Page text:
|Publication number||US6936178 B2|
|Application number||US 10/289,789|
|Publication date||Aug 30, 2005|
|Filing date||Nov 7, 2002|
|Priority date||Nov 9, 2001|
|Also published as||CA2462354A1, CA2462354C, CN1289167C, CN1582192A, DE60210800D1, DE60210800T2, EP1441828A1, EP1441828B1, US20030106860, WO2003039707A1|
|Publication number||10289789, 289789, US 6936178 B2, US 6936178B2, US-B2-6936178, US6936178 B2, US6936178B2|
|Inventors||Guy Peloquin, Guy Simard, Alain Boivin, Renald Dufour, Rock Lemyre, Andrew Carruthers|
|Original Assignee||Alcan International Limited|
|Export Citation||BiBTeX, EndNote, RefMan|
|Patent Citations (17), Referenced by (14), Classifications (26), Legal Events (3)|
|External Links: USPTO, USPTO Assignment, Espacenet|
This application claims the priority right of prior U.S. patent application Ser. No. 60/345,867 filed on Nov. 9, 2001 by applicants herein.
1. Field of the Invention
This invention relates to settlers for mineral slurries (sometimes referred to as gravity settlers, pressure settlers, clarifiers, separators, thickeners, deep thickeners, and the like) used in industrial processes. More particularly, the invention relates to settlers used for decanting or thickening slurries of minerals or mineral tailings, for example red mud produced during the extraction of alumina from bauxite by the Bayer alkaline digestion process.
2. Background Art
Many industrial processes make use of tanks or reservoirs in which slurries of mineral materials or tailings are allowed to settle and densify, often with the assistance of flocculants or other chemical aids, to produce a thickened lower slurry layer and a clarified or liquid upper layer. The thickening process may be required for various reasons, but is often used to produce a thick mud or plastic solid that may be disposed of or transported more easily and economically than a thin slurry. The clarified liquid may then be re-circulated to the same industrial process or disposed of directly.
An example of a settler of this kind is disclosed in U.S. Pat. No. 4,830,507 which issued to the same assignee as the present application on May 16, 1989. The apparatus consists of a large open-topped tank having an outlet for thickened slurry at the center of the bottom wall and an outlet for clarified liquid in a side wall of the tank near the open top. Slurry to be decanted is introduced into the tank via a feed well positioned at the center of the tank near the top. The feed well is an upright cylinder consisting of a cylindrical side wall having an open upper end and a lower end that is partially closed by an annular inward projection or lip from the lower end of the side wall. The inward projection terminates short of the center of the feed well, leaving a circular opening at the center. The feed well is partially submerged beneath the upper surface of the slurry in the tank and fresh slurry is fed into the inside of the feed well below the slurry surface tangentially along the cylindrical inner wall, creating a circular flow of slurry within the feed well. A flocculant or other chemical may be added to the feed well for mixture with the slurry so that flocs may form and grow in a single location, and the flocculated slurry mixture then descends through the central opening at the bottom of the feed well into the body of the tank where settling takes place. The settling process is assisted by an upright rotating stirrer in the form of a rake or the like arranged centrally in the tank.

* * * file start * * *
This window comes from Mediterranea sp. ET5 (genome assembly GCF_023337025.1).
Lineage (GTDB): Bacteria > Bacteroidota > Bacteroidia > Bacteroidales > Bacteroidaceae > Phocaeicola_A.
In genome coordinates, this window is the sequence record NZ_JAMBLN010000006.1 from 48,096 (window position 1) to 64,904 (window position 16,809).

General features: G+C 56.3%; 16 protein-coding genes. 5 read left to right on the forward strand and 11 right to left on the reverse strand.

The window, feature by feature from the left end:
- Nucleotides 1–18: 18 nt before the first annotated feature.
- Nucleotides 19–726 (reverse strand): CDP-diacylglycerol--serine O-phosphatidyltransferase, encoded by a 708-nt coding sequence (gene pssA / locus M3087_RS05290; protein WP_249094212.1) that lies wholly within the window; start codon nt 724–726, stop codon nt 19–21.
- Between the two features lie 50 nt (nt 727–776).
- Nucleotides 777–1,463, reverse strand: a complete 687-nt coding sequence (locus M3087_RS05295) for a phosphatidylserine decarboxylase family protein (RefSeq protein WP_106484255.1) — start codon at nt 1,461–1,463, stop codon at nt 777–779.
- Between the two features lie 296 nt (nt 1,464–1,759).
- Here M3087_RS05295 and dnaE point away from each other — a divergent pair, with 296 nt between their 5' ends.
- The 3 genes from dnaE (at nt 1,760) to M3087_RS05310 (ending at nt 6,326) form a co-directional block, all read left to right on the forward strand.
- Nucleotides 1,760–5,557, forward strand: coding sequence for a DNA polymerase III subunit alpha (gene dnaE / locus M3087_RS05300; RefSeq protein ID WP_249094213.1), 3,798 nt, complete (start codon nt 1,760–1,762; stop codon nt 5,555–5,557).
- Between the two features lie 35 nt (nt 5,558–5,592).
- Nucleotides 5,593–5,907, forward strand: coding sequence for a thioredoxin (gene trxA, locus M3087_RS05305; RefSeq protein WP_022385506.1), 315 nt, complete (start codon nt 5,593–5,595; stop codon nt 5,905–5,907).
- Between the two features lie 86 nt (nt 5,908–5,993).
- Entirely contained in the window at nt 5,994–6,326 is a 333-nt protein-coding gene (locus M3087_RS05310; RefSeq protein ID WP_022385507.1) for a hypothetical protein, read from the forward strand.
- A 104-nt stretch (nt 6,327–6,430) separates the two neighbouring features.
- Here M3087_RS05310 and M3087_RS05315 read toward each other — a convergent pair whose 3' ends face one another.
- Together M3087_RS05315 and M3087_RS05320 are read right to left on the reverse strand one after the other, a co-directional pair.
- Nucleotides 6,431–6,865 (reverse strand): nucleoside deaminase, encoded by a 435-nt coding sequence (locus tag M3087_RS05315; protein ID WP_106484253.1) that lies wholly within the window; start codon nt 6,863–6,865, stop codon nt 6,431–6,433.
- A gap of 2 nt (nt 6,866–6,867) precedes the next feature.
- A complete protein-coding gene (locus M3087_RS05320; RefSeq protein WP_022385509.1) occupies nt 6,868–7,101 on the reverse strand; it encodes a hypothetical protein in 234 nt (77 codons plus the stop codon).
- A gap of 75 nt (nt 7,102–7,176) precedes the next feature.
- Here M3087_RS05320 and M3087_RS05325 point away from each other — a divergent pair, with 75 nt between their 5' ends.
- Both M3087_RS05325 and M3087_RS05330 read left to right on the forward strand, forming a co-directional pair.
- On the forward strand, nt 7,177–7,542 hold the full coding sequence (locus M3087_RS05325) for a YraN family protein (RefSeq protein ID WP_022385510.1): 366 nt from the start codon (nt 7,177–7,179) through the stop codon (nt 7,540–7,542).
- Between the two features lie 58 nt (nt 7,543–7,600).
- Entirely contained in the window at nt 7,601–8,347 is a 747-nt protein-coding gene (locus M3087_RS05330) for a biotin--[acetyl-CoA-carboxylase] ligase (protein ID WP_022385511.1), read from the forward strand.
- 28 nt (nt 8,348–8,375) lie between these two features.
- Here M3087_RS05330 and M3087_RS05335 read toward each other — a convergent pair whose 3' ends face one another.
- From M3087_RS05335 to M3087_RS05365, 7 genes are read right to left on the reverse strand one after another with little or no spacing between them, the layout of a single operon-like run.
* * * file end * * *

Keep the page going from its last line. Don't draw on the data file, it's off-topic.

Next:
Settlers of this kind work well for slurries made up of relatively fine suspended particles that do not differ greatly in diameter throughout the slurry. For example, red mud from the Bayer process usually has a particle size in the range of up to 10 microns. However, it has been found that when slurries contain coarse particles, in addition to fine particles, problems can arise. For example, some slurries may contain sand or other coarse particles in addition to mud particles. Particles of sand may have diameters of more than 75 microns, and often more than 100 or even 400 microns (in fact, sand particles may even be in the 1000 to 2000 micron size range). When such slurries are decanted in conventional apparatus of the above kind, deposits of solids made up of segregated size fraction materials and more specifically of coarse particles may form in the settler tank, especially around the central lower outlet and the stirrer. Such deposits may eventually cause blockages and/or cause the stirrer to stop or may even damage the stirrer due to the application of excessive torque, and this requires a premature shut-down of the apparatus for cleaning or repair. Obviously, this causes disruption of the industrial process and delay.